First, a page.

Until the ultimate depth was bridged by His life.
For 3 days.
So we could be eternally lifted.
And He calls us to His footsteps, not to save ourselves.
But because we have been lifted to a world beyond this one.
And we have eyes to see beyond these temporary pains.
Maximillian Kolbe saw thru those eyes.
Yes, I believe he felt discomfort, hunger, pain, and homesickness for his mother and others we do not know about.
But, more so, he felt a discomfort in his soul for the life of Franciszek Gajowniczek.
And the others he would starve with for two weeks.
He felt a hunger for the Bread of Life, that will eternally satisfy.
And for the redemption of others not yet grafted into the joy and peace he knew.
He felt a pain for the disbelief and brokenness around him.
He felt a homesickness for the city yet to come moreso that one on this earth.
And it led him to do the unthinkable.
I guess the question then becomes more
“Who would have thought that something beautiful could come out of Auschwitz?”
It was designed by One who the prophet Isaiah wrote “makes beauty from ashes”.
For He takes the foolish things of the world to SHAME the wise.
So, I read that story.
I reflected on the life of Maxmillian Kolbe.
And reflected on the life of the One who did infinitely more than that for both Maxmillian and I.
And I considered what Maxmillian wrote his dear momma
‘Dear Mama, I am in the camp of Auschwitz. Everything is well in my regard. Be tranquil about me and about my health, because the good God is everywhere and provides for everything with love.’”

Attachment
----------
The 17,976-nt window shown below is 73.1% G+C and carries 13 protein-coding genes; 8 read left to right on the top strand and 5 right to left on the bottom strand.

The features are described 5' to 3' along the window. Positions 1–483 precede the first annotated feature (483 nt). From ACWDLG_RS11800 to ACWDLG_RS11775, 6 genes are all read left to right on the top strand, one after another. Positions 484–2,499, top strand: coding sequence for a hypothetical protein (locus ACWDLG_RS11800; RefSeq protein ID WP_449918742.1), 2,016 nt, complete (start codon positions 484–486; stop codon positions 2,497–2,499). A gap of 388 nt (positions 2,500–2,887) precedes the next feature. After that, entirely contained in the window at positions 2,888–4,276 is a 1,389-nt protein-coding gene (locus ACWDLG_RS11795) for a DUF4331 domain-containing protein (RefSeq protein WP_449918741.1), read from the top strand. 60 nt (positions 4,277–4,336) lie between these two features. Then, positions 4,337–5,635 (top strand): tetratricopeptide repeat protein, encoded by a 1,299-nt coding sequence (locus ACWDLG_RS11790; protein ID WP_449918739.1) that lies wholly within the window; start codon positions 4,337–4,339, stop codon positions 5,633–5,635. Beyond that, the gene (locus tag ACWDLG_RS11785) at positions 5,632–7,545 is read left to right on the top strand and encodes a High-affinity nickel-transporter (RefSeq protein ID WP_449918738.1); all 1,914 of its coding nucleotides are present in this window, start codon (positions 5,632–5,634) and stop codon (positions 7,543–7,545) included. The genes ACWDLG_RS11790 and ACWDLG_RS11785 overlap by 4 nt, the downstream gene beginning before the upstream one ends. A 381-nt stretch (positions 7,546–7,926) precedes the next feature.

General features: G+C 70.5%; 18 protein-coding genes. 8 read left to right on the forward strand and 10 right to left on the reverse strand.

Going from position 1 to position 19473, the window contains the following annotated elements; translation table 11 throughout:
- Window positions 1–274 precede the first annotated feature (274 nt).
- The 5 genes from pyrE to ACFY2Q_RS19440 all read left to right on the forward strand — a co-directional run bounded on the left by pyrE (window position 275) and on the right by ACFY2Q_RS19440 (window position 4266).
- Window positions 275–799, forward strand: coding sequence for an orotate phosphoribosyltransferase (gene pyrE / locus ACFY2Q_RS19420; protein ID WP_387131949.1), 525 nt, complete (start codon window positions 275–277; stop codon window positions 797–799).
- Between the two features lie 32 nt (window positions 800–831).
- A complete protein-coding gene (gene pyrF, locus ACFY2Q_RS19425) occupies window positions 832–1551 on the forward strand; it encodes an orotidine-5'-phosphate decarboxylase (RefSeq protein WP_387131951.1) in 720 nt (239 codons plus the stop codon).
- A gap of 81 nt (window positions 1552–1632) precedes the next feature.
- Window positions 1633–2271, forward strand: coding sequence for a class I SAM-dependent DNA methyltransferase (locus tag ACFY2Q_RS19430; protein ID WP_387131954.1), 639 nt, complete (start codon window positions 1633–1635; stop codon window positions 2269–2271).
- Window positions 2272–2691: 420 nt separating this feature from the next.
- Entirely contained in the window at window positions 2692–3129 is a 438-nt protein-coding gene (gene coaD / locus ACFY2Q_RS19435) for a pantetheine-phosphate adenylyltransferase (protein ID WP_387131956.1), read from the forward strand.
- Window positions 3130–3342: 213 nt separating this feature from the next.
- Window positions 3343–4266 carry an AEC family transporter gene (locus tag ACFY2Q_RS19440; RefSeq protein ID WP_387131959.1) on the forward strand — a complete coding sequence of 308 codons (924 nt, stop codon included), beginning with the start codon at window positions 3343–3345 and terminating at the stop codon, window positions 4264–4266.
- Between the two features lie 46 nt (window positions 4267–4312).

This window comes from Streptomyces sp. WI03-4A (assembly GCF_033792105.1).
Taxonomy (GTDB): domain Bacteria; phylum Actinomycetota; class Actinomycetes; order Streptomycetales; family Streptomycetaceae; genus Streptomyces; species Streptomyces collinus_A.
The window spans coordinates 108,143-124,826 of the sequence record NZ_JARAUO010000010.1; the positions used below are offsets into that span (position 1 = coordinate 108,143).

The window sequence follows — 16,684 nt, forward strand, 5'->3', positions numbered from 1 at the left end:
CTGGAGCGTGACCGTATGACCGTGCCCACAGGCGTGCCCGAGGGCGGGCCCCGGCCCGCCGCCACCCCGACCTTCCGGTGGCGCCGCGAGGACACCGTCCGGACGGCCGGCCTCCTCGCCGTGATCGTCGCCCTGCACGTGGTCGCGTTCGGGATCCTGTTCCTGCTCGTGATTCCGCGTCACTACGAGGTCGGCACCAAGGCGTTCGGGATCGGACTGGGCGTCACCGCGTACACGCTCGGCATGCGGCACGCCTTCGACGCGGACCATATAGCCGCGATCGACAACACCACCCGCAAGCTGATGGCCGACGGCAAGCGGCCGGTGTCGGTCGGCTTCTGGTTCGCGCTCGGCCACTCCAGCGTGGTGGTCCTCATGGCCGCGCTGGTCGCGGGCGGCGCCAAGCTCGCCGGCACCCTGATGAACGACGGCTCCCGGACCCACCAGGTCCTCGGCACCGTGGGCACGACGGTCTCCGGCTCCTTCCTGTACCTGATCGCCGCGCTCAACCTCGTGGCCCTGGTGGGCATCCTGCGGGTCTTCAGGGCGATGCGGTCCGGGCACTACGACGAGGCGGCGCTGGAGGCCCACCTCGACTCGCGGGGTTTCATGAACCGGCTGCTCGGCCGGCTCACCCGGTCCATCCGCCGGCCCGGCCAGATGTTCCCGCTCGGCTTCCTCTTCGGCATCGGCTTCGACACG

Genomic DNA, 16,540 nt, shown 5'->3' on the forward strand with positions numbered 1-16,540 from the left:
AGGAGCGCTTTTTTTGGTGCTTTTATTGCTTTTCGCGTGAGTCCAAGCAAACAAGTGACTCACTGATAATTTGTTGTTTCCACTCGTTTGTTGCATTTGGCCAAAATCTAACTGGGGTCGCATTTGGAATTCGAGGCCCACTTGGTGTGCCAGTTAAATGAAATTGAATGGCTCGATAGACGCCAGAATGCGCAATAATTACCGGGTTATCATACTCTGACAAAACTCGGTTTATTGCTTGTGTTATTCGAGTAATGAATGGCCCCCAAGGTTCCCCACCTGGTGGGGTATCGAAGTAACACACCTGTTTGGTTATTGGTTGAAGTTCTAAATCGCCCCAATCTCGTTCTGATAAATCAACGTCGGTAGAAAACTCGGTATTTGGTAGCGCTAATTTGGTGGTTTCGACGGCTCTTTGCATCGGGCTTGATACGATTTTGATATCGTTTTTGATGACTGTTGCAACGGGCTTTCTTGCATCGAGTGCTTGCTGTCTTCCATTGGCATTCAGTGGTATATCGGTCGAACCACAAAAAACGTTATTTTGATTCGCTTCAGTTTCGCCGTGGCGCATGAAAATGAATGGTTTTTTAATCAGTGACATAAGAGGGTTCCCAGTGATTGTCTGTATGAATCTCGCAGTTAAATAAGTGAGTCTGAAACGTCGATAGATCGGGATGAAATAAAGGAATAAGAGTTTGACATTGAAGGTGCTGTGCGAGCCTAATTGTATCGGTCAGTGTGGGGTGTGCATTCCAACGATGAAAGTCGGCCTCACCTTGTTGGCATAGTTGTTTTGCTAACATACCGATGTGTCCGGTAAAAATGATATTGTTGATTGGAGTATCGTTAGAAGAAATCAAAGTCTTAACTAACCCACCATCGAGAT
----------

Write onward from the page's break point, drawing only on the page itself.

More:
And I considered my son’s life.
Who would have thought?
That a baby born with no eyelids, no fingers, severe webbing manipulating his legs, and a severe cleft lip and palate, would one day have eyelids and a beautiful mouth with dimples deep? And that his webbing could be repaired and he could crawl within a year of life?
Who would have thought?
That though he was abandoned, he would be adopted as the prized first born son of a young couple with the humble knowledge of a doctor and nurse?
Who would have thought that after they were told to withhold feedings and that this little baby would not live another month or two?
That he would receive medical care at a top 10 pediatric hospital in the US, and be told there is no reason to suspect a shortened lifespan, if reconstruction is done and proper care given, in these first critical years?
And who would have thought that we would have to walk thru 9 days of a baby with pneumonia in that little mountain city last weekend, rather than experience vacation comforts for 4 days?
Certainly not me.
But, I forget the One I serve.
Who often times takes what we expect, shames it, and creates something more beautiful.
And if I cannot write and exclaim that He was everywhere last week, providing in EVERYTHING with love, then I am blind.
For He provided medical care.
A home to stay in.
A family who loved us.
An amazing pediatrician.
Guitar lessons for Hadassah.
Opportunities to testify of lives redeemed.
And so much more.
In the midst of difficulty, He was there, providing in every way.
And though I may have imagined His Love to look different…a little less messy and pneumatic…
I remember Calvary.
And the messy Love that saved me.
The messy Blood outpoured.
For my messy soul.
And then…to top it all off.
He reminds me of this sunset that Adam and I witnessed together, the night before his hospitalization.
We were on a hike and this unfolded before us.
And when His provision looks different than I expect.
And when His will unfolds to reveal a morning that doesn’t depict the beauty of the sunset the night before, I remember the morning after His death.
The cracked open earth.
The torn curtain.
That was needed in order for my redemption to come.
Who would have thought?
In that way?
But He shames us with foolishness.
So that His Name receives infinitely more glory.
And He brings ashes.
So that crowns of beauty may One Day be worn.